Typically, medical directors of health plans are responsible for the oversight and implementation of coverage policies and utilization management. Hence, establishing a rapport with the medical director of your state or regional plan is an excellent way to advocate coverage for procedures or devices, which have been inappropriately denied or bundled. Generally, private payers base their coverage policies on different methods such as technology assessments (from state or federal agencies, or independent non-profit organizations), in-house reviews of medical evidence, clinical practice guidelines, Medicare coverage determinations, and sometimes based on the cost effectiveness of the procedures or devices. As such, it is imperative that you (or your staff) consider the following factors:
Medicare Evidence Development & Coverage Advisory Committee (MedCAC): Established in 1998, MedCAC provides independent guidance and expert advice to the Centers for Medicare and Medicaid Services (CMS) on specific clinical topics, technology, and science.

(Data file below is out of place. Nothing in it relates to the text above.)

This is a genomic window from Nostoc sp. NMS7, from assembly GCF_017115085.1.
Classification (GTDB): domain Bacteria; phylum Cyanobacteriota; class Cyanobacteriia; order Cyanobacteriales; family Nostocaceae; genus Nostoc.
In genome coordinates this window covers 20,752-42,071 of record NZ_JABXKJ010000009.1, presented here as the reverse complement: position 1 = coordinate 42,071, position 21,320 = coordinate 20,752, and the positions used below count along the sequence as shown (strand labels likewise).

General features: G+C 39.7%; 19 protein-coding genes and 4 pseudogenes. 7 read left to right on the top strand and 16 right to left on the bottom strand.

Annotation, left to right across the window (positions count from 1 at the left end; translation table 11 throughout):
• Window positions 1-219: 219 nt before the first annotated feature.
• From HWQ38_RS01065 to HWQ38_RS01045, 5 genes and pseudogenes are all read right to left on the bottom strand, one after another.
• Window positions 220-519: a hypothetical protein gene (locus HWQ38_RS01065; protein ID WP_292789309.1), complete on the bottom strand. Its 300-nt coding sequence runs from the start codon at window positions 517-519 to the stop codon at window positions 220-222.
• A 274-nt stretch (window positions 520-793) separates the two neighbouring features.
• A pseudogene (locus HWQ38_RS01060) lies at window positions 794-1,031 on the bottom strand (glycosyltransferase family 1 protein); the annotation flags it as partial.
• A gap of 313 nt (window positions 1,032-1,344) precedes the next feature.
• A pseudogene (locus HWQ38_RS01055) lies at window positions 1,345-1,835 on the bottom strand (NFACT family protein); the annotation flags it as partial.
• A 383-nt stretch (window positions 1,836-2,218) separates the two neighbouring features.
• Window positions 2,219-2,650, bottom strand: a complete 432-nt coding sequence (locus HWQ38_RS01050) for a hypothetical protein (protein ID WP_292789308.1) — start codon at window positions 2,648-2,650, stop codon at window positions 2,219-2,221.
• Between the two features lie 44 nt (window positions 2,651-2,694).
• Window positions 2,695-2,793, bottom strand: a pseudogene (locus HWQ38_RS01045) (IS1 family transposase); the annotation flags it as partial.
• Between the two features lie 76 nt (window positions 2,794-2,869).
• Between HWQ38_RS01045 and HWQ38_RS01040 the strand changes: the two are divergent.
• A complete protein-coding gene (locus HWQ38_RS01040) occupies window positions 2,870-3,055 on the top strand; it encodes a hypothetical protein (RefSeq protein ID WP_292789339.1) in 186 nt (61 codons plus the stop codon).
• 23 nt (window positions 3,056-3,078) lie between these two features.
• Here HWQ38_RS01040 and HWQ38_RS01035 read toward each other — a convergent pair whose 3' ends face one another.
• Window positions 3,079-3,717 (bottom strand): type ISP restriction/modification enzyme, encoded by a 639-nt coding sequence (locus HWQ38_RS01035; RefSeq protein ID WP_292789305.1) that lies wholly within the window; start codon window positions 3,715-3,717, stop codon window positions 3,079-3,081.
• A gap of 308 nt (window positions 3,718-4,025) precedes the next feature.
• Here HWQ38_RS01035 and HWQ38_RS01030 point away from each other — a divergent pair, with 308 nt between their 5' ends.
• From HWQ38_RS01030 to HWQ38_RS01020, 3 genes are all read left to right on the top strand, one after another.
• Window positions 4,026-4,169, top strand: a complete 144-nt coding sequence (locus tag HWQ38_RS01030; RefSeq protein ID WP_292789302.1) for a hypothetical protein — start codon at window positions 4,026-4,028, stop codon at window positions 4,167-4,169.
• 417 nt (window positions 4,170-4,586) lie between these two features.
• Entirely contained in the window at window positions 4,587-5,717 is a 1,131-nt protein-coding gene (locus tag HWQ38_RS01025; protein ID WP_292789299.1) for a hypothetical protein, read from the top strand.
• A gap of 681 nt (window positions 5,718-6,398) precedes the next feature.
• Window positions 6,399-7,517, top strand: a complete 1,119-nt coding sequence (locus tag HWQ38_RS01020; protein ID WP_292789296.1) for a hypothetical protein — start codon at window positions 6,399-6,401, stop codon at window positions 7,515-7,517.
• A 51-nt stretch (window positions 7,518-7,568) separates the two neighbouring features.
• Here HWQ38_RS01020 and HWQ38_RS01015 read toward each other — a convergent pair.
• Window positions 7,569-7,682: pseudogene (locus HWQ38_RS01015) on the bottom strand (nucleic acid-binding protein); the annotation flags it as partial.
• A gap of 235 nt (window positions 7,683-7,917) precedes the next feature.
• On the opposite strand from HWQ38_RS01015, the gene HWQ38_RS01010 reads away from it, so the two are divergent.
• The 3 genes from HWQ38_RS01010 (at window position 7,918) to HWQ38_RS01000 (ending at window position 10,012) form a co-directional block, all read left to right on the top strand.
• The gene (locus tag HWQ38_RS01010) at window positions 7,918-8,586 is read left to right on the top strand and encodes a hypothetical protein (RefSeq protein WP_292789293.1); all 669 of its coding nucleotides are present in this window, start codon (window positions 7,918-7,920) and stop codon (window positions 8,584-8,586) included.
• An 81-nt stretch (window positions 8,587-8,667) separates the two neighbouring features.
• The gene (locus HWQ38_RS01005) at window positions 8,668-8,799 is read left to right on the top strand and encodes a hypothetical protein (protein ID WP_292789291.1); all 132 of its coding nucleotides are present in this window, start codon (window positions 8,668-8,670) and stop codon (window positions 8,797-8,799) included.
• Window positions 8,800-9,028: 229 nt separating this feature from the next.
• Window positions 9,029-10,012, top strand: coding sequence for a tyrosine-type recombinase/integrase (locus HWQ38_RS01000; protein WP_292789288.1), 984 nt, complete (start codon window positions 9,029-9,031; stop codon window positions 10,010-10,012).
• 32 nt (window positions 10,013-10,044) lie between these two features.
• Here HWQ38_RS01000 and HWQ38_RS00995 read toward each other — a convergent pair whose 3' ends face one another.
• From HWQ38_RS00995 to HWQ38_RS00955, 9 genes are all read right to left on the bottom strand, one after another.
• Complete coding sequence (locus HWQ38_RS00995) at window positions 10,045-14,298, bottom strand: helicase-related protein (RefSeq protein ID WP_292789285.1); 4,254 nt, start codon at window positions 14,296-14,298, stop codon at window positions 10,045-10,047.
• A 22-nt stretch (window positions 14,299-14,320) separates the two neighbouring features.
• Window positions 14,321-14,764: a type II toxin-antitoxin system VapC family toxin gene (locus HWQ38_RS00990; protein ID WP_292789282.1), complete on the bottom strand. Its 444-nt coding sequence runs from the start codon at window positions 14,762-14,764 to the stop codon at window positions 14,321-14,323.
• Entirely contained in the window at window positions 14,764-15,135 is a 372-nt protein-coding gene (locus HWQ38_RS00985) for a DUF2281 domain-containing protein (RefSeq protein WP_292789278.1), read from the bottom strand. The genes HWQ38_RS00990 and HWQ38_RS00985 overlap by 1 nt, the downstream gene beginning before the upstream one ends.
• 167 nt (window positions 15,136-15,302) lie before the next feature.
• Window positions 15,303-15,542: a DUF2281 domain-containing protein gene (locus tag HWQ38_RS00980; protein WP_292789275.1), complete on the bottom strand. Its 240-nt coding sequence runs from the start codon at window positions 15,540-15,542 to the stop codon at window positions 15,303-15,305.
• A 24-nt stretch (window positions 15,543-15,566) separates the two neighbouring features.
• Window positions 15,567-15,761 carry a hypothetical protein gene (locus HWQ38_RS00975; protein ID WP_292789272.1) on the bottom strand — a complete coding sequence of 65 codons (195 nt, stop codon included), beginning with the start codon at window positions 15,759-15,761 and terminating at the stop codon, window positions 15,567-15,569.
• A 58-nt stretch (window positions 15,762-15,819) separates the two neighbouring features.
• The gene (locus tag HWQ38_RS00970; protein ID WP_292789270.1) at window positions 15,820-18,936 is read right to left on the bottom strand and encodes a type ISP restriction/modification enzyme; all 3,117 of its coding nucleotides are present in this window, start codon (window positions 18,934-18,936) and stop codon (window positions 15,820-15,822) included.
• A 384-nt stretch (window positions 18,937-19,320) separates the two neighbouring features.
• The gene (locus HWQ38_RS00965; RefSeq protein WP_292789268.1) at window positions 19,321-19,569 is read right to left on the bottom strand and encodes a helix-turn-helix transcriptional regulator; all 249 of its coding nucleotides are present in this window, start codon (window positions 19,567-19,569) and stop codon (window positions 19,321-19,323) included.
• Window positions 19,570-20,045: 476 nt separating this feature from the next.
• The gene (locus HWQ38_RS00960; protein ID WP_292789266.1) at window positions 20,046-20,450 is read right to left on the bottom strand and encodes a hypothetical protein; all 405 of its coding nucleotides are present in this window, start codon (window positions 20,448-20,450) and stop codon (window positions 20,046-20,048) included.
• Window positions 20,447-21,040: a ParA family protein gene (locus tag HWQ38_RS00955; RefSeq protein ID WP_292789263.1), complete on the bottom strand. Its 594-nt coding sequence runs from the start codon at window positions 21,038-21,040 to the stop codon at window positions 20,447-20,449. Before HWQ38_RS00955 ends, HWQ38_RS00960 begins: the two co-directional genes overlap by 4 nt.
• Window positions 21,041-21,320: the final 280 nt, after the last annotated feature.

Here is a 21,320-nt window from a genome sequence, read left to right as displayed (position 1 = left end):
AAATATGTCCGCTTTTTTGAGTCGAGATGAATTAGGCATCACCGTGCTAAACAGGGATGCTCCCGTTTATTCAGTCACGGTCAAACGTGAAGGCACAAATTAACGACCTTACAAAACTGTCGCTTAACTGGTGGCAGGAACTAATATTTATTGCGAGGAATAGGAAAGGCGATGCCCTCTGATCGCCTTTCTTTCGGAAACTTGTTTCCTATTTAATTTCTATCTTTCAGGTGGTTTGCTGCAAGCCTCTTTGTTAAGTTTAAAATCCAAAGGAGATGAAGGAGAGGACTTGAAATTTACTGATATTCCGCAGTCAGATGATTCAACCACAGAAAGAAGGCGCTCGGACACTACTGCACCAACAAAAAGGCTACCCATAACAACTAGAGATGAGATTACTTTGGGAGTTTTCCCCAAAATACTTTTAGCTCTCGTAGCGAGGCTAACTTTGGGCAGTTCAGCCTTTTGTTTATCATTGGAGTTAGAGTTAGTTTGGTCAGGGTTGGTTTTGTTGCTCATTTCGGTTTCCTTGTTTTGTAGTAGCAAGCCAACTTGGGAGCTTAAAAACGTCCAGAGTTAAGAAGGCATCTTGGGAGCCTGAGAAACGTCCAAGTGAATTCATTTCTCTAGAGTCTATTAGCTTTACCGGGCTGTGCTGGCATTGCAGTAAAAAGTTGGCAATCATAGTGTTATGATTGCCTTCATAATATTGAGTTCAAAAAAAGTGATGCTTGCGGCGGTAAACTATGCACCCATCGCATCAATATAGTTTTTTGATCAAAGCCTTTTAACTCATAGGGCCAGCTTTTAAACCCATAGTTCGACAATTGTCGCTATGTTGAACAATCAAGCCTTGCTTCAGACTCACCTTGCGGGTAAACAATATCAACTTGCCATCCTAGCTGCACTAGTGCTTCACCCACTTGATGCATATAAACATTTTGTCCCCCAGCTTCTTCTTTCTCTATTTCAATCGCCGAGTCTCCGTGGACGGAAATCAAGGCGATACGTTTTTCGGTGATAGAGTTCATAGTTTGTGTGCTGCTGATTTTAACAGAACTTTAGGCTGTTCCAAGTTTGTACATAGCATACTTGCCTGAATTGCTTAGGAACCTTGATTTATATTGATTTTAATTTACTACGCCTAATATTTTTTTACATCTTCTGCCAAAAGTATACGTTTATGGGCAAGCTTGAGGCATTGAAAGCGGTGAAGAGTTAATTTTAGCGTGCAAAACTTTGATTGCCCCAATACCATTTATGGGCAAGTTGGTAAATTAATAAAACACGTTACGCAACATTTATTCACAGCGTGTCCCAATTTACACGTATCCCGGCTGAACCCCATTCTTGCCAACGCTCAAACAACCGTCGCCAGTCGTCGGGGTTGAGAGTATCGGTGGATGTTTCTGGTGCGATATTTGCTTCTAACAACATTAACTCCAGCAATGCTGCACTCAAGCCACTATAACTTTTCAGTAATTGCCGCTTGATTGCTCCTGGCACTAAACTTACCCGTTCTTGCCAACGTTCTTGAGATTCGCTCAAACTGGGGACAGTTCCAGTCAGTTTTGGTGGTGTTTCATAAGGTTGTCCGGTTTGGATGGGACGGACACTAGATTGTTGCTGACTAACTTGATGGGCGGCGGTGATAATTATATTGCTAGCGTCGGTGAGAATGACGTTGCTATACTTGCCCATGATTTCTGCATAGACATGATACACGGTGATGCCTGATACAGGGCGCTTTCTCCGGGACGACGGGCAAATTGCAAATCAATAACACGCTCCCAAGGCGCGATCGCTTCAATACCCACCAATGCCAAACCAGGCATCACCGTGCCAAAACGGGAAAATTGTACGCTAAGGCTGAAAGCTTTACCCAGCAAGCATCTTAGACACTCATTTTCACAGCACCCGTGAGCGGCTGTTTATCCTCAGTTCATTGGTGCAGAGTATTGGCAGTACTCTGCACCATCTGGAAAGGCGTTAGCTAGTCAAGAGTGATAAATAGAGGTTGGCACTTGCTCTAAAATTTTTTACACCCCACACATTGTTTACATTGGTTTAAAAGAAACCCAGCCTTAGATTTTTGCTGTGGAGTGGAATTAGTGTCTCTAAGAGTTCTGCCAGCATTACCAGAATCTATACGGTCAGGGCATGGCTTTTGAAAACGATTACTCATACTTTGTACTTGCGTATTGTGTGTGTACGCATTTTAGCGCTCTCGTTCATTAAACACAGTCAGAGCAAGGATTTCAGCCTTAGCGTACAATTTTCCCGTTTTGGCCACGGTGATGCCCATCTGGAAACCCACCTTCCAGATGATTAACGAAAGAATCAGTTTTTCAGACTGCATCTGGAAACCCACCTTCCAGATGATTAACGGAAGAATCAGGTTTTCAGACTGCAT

Technology Evaluation Center (TEC): Operated by the national Blue Cross Blue Shield Association and has collaboration with Kaiser Permanente, creates assessments of medical technologies based on “a comprehensive evaluation of the clinical effectiveness and appropriateness of a given medical technology.”
National Guidelines Clearing House (NGC): A comprehensive database of evidence-based clinical practice guidelines and related documents. It is an initiative of the Agency for Healthcare Research and Quality (AHRQ), U.S. Department of Health and Human Services.
The Cochrane Collaboration: An international non-profit and independent organization that produces and disseminates systematic reviews of healthcare interventions, and promotes the search for evidence in the form of clinical trials and other studies.
Your approach to the medical director should be collegial, professional, and educational with an emphasis on your desire to provide the best patient care. When possible, try to avoid becoming confrontational, especially since other issues may arise in the future.
Workshops held in cities nationwide will help otolaryngologists, their staff, and other healthcare professionals code correctly, learn risk reduction strategies, and organize business systems.